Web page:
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When the oak is felled the whole forest echoes with its fall, but a hundred acorns are sown in silence by an unnoticed breeze.
- Thomas Carlyle
A song to the oak, the brave old oak,
Who hath ruled in the greenwood long;
Here's health and renown to his broad green crown,
And his fifty arms so strong.
There's fear in his frown when the Sun goes down,
And the fire in the West fades out;
And he showeth his might on a wild midnight,
When the storms through his branches shout.
- Henry Fothergill Chorley,
The Brave Old Oak
The oak, when living, monarch of the wood;
The English oak, which, dead, commands the flood.
- Charles Churchill, Gotham
Old noted oak! I saw thee in a mood
Of vague indifference; and yet with me
Thy memory, like thy fate, hath lingering stood
For years, thou hermit, in the lonely sea
Of grass that waves around thee!
- John Clare, The Rural Muse--Burthorp Oak
The monarch oak, the patriarch of the trees,
Shoots rising up, and spreads by slow degrees.
Three centuries he grows, and three he stays
Supreme in state; and in three more decays.
- John Dryden, Palamon and Arcite
(bk. III, l. 1.058)
The lofty oak from a small acorn grows.
- Lewis Duncombe,
Translation of De Minimis Maxima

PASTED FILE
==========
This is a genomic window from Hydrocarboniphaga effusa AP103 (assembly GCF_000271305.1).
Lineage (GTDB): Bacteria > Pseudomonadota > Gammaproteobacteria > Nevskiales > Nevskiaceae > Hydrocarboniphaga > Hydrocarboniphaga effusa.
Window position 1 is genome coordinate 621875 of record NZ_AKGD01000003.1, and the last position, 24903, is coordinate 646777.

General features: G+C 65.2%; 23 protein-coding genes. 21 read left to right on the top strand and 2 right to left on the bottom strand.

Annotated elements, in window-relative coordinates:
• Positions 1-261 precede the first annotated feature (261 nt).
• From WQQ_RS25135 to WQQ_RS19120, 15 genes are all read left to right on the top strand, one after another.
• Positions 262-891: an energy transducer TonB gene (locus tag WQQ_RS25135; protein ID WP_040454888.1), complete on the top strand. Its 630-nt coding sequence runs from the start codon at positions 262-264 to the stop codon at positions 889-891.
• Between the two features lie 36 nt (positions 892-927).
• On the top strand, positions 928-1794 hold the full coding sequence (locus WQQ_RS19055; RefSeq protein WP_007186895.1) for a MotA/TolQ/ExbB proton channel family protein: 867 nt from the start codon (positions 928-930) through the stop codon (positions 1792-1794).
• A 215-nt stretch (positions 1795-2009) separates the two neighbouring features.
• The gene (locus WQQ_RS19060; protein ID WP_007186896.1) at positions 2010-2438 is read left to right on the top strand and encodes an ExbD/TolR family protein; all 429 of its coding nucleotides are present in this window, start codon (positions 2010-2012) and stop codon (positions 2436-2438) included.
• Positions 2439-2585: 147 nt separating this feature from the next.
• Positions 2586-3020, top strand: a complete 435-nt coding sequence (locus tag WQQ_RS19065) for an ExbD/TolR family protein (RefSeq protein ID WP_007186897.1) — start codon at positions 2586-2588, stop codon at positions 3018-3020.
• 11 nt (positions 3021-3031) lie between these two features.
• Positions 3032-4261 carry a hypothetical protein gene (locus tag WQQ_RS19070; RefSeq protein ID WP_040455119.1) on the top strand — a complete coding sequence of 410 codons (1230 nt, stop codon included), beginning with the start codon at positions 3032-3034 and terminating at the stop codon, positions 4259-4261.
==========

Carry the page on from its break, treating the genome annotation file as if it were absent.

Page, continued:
Tall oaks from little acorns grow.
- David Everett,
Lines for a School Declamation
The oaks with solemnity shook their heads;
The twigs of the birch-trees, in token
Of warning, nodded,--and I exclaim'd:
"Dear Monarch, forgive what I've spoken!"
- Heinrich Heine, Songs--Germany
A sturdy oak, which nature forms
To brave a hundred winters storms,
While round its head the whirlwinds blow,
Remains with root infix'd below:
When fell'd to earth, a ship it sails
Through dashing waves and driving gales
And now at sea, again defies
The threat'ning clouds and howling skies.
- John Hoole
Those green-robed senators of mighty woods,
Tall oaks, branch-charmed by the earnest stars,
Dream, and so dream all night without a stir.
- John Keats (1), Hyperion (bk. I, l. 73)
The tall Oak, towering to the skies,
The fury of the wind defies,
From age to age, in virtue strong.
Inured to stand, and suffer wrong.
- James Montgomery, The Oak
There grewe an aged tree on the greene;
A goodly Oake sometime had it bene,
With armes full strong and largely displayed,
But of their leaves they were disarayde
The bodie bigge, and mightely pight,
Thoroughly rooted, and of wond'rous hight;
Whilome had bene the king of the field,
And mochell mast to the husband did yielde,
And with his nuts larded many swine:
But now the gray mosse marred his rine;
His bared boughes were beaten with stormes,
His toppe was bald, and wasted with wormes,
His honour decayed, his brauches sere.
- Edmund Spenser,